In addition to WSI analysis using AI, there is growing interest in molecular imaging modalities, such as super-resolution and light sheet microscopy, Raman spectroscopy, and mass spectrometry imaging. “Training and guidelines on the use of these modalities, as well as software tools to integrate these data with WSI, was seen as a medium-to-long-term priority,” Dr. Romanchikova said. To aid pathology practitioners in navigating the complex landscape of molecular imaging, NPL has recently published a comparative review of the technical capabilities of contemporary molecular imaging techniques and the associated needs for data processing.3


Looking Ahead

Although this study was the first to evaluate how the metrology approach can help guide data capture, data analysis, and WSI calibration, more comprehensive guidelines are needed to standardize other aspects of the digital pathology pipeline and to support the uptake of digital pathology in the clinic.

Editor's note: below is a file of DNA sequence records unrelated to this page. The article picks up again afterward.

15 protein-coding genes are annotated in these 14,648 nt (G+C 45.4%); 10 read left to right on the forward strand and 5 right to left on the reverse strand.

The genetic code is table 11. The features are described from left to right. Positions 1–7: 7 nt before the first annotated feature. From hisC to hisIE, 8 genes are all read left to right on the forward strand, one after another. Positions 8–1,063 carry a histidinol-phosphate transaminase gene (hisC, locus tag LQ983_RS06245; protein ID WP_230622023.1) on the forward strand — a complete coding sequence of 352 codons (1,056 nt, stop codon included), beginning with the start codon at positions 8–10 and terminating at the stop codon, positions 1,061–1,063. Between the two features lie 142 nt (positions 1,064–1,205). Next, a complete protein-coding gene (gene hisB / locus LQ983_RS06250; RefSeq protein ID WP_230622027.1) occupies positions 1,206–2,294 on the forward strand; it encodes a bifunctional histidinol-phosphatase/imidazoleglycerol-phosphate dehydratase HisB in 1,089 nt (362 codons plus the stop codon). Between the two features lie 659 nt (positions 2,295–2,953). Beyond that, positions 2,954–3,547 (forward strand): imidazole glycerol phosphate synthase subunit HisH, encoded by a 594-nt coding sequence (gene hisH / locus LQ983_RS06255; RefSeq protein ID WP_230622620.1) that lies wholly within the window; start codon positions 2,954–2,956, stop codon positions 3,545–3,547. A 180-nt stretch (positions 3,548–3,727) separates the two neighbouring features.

“We intend to focus the initial efforts on working together with digital pathology practitioners and national/international standardization bodies such as Integrating the Healthcare Enterprise, DICOM community, and British Standards Institute to advance the development of platform-agnostic digital pathology data standard,” Dr. Romanchikova noted.



  1. Romanchikova M, Thomas SA, Dexter A, et al. The need for measurement science in digital pathology. J Pathol Inform. 2022;13:100157. doi:10.1016/j.jpi.2022.100157
  2. M. Adeogun, J. Bunch, A. Dexter, et al. Metrology for Digital Pathology. Digital pathology cross-theme project report 2021. [Internet] Accessed Dec. 2022. Available from
  3. Dexter A., Tsikristis D., Belsey N. et al. Next Generation Digital Pathology: Emerging Trends and Measurement Challenges for Molecular Pathology. J. Mol. Pathol. 2022, 3(3), 168-181;